Is a Rally of RV Families Worth Going To?
New to the road? Or thinking about it? Or have been on the road a while and not met any other traveling families?
Attending a rally might just be what you need.
We attended our first RV family rally last week and lived to tell you about it.
The Road Can Be Lonely
We don’t know for sure how many ditched families are out there. It’s easy to find others online (one Facebook group has >15K members), but out in the real world we are often the only fulltime RV family in the park.
We’ve written about how to find other families. Now we have one more experience to share.
We attended the Fulltime Families 2017 Family Reunion. It took place at the North Florida Fair Grounds in Tallahassee, FL on February 2-5, 2017.
Our cost was $215.85 and included:
- 4 nights of camping
- 3 per-person admission fees for rally events
- 2 barbecue dinners
Last we heard there were 84 families registered for the event.
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Here’s the quick summary of our experience:
- The location and time of year worked well.
- The price was well worth it.
- The venue was workable (but without full hookups and no nearby showerhouse).
- The overall rally size was bigger than we’d prefer.
- We reconnected with old friends and made new friends, but were frustrated we couldn’t meet everyone.
- The younger kids were having a ball at the activities and earning rally cash to bid on prizes.
- Miranda enjoyed the teen activities, but also had times where it was difficult to connect with other teens.
- We’d highly recommend attending a rally, but would look for a smaller one.
Being our first rally we learned a few things. Here are our lessons learned:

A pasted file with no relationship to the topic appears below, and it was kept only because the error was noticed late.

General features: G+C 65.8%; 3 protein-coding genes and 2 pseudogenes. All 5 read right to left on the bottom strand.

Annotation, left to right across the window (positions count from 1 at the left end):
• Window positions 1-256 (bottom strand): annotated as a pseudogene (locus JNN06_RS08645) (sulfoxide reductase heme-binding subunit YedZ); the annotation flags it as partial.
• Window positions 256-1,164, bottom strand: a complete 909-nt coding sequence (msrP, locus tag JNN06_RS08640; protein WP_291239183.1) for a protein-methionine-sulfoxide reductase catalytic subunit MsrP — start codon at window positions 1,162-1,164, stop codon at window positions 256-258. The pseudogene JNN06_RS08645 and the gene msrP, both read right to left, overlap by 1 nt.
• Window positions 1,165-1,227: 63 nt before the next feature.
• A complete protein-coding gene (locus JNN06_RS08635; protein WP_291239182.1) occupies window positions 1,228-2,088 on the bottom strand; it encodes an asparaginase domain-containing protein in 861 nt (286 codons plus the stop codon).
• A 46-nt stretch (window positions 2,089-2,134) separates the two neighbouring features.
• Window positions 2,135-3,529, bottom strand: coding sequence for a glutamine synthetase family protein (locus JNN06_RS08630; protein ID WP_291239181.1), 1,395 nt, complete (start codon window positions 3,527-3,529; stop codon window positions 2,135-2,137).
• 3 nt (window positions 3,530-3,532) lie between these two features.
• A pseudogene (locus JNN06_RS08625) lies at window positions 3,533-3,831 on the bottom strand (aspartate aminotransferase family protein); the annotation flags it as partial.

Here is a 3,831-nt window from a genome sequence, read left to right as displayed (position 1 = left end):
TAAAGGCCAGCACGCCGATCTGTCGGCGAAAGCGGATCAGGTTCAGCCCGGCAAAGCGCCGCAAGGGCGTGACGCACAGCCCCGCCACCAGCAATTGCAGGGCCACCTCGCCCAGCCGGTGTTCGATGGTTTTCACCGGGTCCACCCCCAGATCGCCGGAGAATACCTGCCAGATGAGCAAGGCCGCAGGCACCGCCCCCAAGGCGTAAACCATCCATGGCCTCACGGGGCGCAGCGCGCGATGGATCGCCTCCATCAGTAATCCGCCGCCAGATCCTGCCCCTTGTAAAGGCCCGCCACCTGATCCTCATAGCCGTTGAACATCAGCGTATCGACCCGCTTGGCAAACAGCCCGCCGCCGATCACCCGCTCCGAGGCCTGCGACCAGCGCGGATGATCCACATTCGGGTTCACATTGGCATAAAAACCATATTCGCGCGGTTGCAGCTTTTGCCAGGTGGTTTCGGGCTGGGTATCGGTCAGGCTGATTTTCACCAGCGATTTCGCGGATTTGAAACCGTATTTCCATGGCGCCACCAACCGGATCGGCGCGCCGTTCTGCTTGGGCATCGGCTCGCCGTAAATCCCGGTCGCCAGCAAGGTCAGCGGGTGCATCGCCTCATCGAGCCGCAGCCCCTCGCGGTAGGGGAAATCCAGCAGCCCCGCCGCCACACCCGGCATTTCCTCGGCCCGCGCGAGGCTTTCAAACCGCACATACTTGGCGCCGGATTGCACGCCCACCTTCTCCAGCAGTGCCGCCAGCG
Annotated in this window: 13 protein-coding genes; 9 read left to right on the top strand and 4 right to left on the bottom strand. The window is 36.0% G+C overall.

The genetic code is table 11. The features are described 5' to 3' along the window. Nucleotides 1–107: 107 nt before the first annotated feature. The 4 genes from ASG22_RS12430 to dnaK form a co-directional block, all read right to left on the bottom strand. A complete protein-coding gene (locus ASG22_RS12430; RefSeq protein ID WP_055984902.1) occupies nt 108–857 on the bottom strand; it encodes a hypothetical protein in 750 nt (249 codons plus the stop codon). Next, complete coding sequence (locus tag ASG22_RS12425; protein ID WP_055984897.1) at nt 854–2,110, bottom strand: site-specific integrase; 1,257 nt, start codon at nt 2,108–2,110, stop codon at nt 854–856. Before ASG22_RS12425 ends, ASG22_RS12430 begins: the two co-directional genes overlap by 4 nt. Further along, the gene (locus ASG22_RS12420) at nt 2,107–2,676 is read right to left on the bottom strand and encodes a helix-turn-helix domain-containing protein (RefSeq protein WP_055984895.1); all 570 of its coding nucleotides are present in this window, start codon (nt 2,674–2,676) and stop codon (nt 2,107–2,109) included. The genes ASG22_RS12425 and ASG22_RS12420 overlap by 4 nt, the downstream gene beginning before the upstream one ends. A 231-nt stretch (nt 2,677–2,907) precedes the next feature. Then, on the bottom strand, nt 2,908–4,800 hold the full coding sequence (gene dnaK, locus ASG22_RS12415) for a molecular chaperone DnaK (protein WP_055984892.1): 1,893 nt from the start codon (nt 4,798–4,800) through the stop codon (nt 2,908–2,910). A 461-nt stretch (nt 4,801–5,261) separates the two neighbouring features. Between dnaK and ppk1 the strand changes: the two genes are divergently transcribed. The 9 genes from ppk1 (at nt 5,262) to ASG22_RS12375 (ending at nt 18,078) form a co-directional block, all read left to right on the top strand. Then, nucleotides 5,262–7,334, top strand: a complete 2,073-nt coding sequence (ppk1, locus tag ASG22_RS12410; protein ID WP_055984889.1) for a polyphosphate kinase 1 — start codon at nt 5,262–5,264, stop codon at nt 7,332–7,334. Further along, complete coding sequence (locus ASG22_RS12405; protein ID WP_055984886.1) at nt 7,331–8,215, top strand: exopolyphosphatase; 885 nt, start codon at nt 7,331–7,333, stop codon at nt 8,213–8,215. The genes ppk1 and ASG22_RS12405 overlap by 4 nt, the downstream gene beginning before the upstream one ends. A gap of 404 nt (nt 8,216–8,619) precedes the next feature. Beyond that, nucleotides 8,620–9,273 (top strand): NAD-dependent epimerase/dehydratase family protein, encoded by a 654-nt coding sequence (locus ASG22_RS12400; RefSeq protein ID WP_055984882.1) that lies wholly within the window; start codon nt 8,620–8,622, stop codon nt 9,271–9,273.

Be Prepared for Confusion
The pre-rally communication got overwhelming with schedule changes, the number of forms to fill out, and the requests for volunteers. It was hard to keep track of during an already-busy time with client work and travel.
If we did it again I’d wait to register until just a week or two before the event. That way a lot of issues would already be smoothed out.
For this rally the venue was big enough we wouldn’t have risked not getting a spot. If the rally is going to be a smaller one with more limited space this might not be a wise idea.
We arrived early afternoon of the first official day of the rally. Just about everyone else was there already.
There wasn’t an official rally person out to greet us or show us where to go. We had to look on Facebook.
We ended up getting a campsite outside of the main group. We had to purpose to walk into the main area to engage with others as nothing really happened around our RV.
On the upside, it was a quieter place without as many younger kids running around our trailer.
Overall we wish we would have gone at least a day earlier, if not two. We could have been in the main group. And people were easier to connect with when outside the official rally schedule.
We stayed one day longer than the official rally end date. Many others did as well. Some of the best conversations happened after the official schedule was over.
I would have liked to stay one more night to interact with the smaller crowd. At $28/night the camping costs were reasonable. But we’re on a schedule to get to Texas so would have had to make up that night with a shorter stay elsewhere.
Divide and Conquer
The rally schedule was FULL. We skipped out on many of the bigger events and still felt busy. And like we didn’t meet everyone.
When the main hall was full of people and the PA system was in use it could be loud and overwhelming.
We weren’t the only ones opting out. Every time we wandered into the main campground during a big event we’d find smaller groups of people doing the same thing.
Have a Blog
Having a blog made introductions a lot easier. And helped conversations flow.
It can be a little weird to meet people that have read everything we have ever written. But it was rewarding and humbling to have so many comments about our work here on Ditching Suburbia.